Breast cancer is one of the most common diseases in women and almost an eighth of the women population is suffering from breast cancer. Currently, there are several methods to diagnose and treat breast cancer, including genetic screening. However, this is not an end-all cure as the largest concern after an adenomammectomy is metastasis to other tissues.
A recent study, describes a new and simple method to assess the risk of metastasis and identified 21 DNA hypermethylated hotspots, in cell-free, circulating DNA, that are associated with breast cancer metastasis. These 21 sites together serve as a biomarker, which give insight into the status of the tumor tissue, as well as to the health of other organs. The group hopes that the methylation signature of the 21 sites can be used to indicate micrometastatic disease in the pre-macrometastatic setting and ultimately may identify patients at a high-risk of breast cancer recurrence, providing justification for continued treatment.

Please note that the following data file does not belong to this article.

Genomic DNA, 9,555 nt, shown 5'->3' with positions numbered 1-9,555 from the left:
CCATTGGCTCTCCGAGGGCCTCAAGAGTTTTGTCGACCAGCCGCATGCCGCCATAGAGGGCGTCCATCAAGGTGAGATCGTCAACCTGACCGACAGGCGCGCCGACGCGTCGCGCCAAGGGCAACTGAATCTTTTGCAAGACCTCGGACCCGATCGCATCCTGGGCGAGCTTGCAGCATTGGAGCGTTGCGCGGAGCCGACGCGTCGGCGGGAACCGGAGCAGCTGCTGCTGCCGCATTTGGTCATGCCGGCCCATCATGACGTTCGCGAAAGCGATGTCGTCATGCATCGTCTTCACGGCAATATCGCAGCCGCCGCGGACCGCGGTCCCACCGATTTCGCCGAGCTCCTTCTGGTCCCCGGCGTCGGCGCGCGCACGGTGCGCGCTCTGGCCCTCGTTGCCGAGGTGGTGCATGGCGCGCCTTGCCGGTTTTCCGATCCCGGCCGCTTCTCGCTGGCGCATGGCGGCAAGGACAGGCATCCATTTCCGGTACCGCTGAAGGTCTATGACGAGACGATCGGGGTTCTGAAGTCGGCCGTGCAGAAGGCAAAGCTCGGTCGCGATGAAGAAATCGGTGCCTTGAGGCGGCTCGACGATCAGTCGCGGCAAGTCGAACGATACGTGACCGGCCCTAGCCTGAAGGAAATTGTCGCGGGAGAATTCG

The group performed whole-genome bisulfite sequencing on cell-free, circulating DNA, found in the blood of forty patients with breast cancer metastasis and compared it to forty healthy people and forty patients with no recurrence. They identified 21 sites that were differentially methylated between the samples. Compared to healthy people and patients with no recurrence, samples from patients with a higher risk of metastasis were hypermeythlayted at the identified hotspots.
By identifying high risk individuals early on, doctors can offer treatment options to fight reoccurrence and metastasis before it’s actually happened. Researchers aim to provide a valuable tool in the fight against breast cancer.